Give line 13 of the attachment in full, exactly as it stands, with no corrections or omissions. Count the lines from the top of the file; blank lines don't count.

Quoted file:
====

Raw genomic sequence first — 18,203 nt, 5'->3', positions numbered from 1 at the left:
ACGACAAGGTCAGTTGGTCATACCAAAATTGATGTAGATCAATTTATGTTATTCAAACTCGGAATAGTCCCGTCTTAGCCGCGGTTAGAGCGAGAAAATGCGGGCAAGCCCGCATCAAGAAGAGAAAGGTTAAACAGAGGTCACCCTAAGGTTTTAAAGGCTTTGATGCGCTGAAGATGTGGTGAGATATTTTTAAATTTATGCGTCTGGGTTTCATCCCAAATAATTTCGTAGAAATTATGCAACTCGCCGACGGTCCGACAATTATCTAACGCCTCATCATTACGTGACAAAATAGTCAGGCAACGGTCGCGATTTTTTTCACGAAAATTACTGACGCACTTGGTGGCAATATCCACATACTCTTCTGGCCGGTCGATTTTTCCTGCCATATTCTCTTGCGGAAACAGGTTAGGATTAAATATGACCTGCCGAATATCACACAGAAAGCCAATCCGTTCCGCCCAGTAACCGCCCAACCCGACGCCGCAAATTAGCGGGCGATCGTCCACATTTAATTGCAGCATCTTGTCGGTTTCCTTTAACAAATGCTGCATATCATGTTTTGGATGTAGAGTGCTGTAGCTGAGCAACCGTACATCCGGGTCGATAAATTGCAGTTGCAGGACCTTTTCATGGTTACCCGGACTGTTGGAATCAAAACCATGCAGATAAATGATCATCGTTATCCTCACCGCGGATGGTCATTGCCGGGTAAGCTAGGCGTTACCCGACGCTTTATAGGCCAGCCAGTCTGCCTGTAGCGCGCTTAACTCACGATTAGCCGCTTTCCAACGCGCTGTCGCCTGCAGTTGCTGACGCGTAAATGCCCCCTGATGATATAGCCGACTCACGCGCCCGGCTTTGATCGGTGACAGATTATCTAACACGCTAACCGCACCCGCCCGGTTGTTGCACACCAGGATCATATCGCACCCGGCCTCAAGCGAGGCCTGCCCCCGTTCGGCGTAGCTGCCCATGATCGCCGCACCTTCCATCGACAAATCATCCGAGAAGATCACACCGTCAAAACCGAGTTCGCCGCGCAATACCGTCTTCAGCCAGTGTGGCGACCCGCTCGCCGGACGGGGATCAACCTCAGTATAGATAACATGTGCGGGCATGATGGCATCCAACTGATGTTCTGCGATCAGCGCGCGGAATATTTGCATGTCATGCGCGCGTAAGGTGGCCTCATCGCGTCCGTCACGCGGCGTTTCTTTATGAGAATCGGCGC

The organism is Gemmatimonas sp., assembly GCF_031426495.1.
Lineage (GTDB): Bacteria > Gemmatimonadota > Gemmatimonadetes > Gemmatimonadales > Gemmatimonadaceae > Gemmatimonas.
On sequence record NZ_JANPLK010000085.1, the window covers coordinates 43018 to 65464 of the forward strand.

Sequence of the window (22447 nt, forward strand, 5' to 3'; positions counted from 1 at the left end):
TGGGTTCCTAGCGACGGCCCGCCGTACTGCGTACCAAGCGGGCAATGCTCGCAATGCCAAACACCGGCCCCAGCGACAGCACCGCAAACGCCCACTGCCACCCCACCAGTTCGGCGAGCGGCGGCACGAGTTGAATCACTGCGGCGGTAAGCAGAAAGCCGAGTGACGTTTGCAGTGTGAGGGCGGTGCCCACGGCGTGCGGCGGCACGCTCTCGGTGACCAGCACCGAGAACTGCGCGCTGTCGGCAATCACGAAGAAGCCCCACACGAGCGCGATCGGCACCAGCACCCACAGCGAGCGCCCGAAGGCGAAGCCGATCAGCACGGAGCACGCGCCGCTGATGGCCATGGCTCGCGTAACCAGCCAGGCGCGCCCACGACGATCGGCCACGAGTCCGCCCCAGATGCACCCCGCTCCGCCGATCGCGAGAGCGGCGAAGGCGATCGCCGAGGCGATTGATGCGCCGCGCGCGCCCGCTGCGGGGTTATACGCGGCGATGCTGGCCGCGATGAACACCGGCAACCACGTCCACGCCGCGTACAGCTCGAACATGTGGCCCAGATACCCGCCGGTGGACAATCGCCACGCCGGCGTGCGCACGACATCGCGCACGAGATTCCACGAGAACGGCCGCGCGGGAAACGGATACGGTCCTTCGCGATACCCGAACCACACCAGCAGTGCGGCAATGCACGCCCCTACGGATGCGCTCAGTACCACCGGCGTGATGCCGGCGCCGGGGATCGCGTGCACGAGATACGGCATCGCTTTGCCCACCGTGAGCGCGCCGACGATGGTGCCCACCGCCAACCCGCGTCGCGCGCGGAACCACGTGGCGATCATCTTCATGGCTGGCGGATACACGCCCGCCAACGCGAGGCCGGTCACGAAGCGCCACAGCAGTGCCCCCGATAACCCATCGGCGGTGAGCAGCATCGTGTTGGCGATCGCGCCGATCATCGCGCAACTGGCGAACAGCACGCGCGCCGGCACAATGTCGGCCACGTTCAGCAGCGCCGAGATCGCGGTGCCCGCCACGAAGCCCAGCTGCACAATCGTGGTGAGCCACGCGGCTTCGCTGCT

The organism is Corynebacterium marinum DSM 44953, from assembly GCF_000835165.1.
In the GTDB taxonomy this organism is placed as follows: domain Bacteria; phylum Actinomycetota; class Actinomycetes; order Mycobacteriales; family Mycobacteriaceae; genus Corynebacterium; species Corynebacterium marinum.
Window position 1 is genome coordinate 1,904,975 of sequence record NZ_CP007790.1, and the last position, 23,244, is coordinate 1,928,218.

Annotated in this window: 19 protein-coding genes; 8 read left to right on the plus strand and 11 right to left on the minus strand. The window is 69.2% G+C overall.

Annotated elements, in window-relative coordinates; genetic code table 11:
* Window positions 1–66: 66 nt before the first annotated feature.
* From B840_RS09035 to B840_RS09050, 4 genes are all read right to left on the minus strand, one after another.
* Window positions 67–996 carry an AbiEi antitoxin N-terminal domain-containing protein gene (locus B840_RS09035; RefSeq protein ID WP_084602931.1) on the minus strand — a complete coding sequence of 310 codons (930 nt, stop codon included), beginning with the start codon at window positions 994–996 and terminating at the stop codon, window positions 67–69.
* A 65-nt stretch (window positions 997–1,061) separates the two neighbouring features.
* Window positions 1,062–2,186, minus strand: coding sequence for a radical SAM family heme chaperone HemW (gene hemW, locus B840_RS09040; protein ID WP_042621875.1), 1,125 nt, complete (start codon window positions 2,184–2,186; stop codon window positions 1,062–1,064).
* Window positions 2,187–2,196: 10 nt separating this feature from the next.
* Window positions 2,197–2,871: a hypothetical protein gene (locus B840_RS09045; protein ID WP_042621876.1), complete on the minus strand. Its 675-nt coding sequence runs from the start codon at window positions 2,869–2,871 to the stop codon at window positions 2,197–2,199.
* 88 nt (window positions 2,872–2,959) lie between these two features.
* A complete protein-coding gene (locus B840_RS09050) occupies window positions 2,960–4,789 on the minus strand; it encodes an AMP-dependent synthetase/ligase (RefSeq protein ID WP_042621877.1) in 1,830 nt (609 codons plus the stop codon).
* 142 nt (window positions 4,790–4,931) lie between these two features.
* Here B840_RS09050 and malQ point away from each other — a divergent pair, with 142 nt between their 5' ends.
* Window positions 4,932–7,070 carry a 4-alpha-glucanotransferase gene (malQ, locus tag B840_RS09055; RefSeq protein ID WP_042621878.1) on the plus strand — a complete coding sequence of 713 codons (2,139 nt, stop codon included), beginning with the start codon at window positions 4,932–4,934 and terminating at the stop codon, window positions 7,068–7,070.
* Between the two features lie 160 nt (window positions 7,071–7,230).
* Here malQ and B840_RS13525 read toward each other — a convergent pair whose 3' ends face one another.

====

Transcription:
* Window positions 1–66: 66 nt before the first annotated feature.